FREE KIC - NO. 24 SEP  07


Last month I concluded my opinion piece by saying that I would continue to invest in banks that stick to the “KISS” principle (Keep it Simple Stupid). This month I had the opportunity to meet Bertrand Badre, the Chief Financial Officer of leading French Bank, Credit Agricole. I had never looked at this company in the past because it never appeared at the top of the list of high yielding banks. I therefore had no idea as to the extent it might stick to the KISS principle. You can therefore imagine my delight when he started talking about the simplicity of their retail division and how this division contributed 27% of net income. I was beginning to get excited when he emphasised the conservative nature of the agricultural roots of the organisation and the bucket loads of deposits provided by these regional banks. I could barely control myself when he talked about asset management, insurance and private banking as not only were these relatively uncomplicated but there was also an element of strong growth attached. These divisions contributed 30% of net income. Here I was with almost 60% of income being generated in exactly the way that I hoped it would be generated. I was beginning to think that this was the kind of French KISS that could work for me without getting me into any trouble with my wife!
We then began to talk about Corporate and Investment banking. This division generated 33% of net income. I was impressed by the fact that they had no direct exposure to the sub-prime market but then the love affair began to turn sour. The discussion turned to the whole area of CDOs (Collateralised Debt Obligations). Credit Agricole had got involved in the party. They had packaged these CDOs together and sold them on for a fee. When the proverbial shit hit the fan they were left with $1.9bn of these CDOs that they could no longer sell on to their clients. They had now decided to write off 100% of the riskiest parts, the equity part (also known by the term toxic waste) and 68% of the next riskiest part (known as mezzanine). This resulted in a €190m charge.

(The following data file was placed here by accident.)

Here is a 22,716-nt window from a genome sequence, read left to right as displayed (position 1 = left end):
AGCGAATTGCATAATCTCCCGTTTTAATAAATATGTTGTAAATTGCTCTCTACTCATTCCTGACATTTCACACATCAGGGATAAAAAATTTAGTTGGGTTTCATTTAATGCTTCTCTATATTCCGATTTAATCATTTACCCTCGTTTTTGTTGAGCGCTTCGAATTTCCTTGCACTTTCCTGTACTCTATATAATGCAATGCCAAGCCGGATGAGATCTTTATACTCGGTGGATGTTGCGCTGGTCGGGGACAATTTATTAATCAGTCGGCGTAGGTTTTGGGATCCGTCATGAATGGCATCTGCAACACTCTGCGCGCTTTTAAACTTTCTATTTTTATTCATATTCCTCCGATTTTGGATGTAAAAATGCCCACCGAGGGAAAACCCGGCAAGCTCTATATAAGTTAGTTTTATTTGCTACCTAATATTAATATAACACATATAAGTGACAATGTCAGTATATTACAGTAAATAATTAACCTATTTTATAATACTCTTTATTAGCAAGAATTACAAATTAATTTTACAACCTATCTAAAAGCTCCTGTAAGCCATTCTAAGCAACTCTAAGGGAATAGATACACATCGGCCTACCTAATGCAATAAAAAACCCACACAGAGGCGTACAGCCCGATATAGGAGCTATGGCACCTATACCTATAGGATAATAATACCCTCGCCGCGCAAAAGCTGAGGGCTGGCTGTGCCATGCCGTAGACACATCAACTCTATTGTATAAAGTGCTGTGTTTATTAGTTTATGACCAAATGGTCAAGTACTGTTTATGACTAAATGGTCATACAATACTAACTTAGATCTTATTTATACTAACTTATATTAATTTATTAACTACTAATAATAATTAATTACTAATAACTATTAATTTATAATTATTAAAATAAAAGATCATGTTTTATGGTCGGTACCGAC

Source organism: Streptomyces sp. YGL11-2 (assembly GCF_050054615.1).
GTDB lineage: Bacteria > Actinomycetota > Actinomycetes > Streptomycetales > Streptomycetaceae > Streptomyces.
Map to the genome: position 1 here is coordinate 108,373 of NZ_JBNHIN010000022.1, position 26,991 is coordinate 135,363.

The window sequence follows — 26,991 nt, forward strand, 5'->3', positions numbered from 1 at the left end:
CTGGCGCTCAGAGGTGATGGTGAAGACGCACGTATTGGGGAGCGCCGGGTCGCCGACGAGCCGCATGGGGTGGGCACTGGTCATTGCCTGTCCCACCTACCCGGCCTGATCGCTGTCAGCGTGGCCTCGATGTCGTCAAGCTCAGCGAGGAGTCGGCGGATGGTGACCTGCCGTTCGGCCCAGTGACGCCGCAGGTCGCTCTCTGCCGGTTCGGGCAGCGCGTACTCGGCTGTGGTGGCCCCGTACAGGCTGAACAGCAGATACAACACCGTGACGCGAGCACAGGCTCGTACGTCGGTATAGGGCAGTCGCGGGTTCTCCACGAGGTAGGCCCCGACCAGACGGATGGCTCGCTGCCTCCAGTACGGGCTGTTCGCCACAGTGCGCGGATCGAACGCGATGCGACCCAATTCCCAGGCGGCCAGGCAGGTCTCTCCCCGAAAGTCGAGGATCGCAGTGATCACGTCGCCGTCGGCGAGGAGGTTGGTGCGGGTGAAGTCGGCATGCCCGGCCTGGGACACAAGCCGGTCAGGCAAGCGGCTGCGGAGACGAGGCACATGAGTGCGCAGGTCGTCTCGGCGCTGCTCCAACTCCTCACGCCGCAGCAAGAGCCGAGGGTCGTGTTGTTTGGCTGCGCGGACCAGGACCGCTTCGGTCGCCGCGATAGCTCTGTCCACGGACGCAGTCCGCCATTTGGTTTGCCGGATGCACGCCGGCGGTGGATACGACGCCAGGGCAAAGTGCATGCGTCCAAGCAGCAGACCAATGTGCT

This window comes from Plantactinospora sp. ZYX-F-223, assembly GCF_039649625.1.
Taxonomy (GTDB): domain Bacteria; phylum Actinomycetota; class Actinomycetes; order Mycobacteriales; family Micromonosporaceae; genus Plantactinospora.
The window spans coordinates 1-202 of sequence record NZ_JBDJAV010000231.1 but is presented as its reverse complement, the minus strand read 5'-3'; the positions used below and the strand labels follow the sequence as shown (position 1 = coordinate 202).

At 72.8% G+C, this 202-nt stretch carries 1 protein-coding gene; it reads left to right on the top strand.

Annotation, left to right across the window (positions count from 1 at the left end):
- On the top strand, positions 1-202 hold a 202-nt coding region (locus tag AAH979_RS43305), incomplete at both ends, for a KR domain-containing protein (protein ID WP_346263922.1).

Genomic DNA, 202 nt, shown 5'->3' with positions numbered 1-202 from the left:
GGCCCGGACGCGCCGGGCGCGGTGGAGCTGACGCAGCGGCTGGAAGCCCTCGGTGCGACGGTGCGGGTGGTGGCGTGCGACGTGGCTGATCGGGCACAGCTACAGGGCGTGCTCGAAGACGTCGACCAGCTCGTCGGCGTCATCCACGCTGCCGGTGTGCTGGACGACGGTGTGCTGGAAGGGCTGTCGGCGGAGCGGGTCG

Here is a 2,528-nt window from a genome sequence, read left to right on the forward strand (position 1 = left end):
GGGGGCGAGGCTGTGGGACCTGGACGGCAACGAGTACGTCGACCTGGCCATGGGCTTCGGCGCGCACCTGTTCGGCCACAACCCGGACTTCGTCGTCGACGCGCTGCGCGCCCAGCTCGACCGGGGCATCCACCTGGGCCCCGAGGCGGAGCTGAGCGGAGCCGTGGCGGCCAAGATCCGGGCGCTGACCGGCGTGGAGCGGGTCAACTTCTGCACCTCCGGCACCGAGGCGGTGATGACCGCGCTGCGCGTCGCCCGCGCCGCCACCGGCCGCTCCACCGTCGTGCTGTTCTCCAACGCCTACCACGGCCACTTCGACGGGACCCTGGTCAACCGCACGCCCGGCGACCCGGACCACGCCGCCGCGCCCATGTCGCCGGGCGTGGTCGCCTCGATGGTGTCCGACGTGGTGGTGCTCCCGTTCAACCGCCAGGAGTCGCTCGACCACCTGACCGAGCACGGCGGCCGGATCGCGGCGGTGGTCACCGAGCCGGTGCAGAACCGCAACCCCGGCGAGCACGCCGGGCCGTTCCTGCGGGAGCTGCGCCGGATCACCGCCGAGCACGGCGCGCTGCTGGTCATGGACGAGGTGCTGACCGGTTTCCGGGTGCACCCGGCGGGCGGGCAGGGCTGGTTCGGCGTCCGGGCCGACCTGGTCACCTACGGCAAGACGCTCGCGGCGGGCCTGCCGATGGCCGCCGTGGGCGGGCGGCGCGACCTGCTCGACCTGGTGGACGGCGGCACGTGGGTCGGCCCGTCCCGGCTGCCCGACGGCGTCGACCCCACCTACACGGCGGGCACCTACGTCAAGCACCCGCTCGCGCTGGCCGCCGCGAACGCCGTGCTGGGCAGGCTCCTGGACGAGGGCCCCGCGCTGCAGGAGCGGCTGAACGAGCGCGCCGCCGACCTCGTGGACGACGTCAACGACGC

Using terms like mezzanine might make this sound incredibly complicated but as Bertrand went through his explanation I began to realise that this was not rocket science. Last month I gave the impression that these were incredibly complicated and anyone involved automatically broke the KISS principle but please take my word for it, if you had enough time you could get to understand that CDOs are not that complicated. In other words putting together these CDOs did not in fact break the principle of KISS. (There are plenty of other products that have been developed by investment bankers that are genuinely more complicated than CDOs).
I then realised that the vast majority of income generated at Credit Agricole does in fact come from areas that meet the principle of KISS and yet at the end of the meeting I did not feel the urge to buy shares in the company. I realised that I could not bring myself to invest in them because even though they stick to the KISS principle, the way they do it is not good enough. The thing that really made me realise this was the response to a question I asked about how they calculated the amount of money they had written off in relation to CDOs. I thought that they would answer this by saying that they had gone back to the source of the potential problem and attempted to check the quality of the assets that backed up these CDOs. In other words we now know that sub-prime lending standards were awful so it would make sense to see if bad lending had also occurred in other areas like prime mortgages, commercial mortgages and corporate bonds. Instead he basically said that they had plucked the number out of the air. This sure was keeping it simple but it made me realise that the way you KISS is also important!.

In conclusion I should have remembered the old saying that “it ain’t what you do its the way that you do it” because anyone can KISS but not everyone can do it well and
if I could turn the clock back I would change the title on last months opinion piece to “I want bankers that know how to KISS properly”.

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Killeevan Investment Consultants Ltd, trading as KIC, is regulated by the Central Bank as an Investment Intermediary.
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Directors: Kenneth Power (Managing) B.Comm, MBS, ASIP, Regular Member of the CFA Institute.
Siobhan Power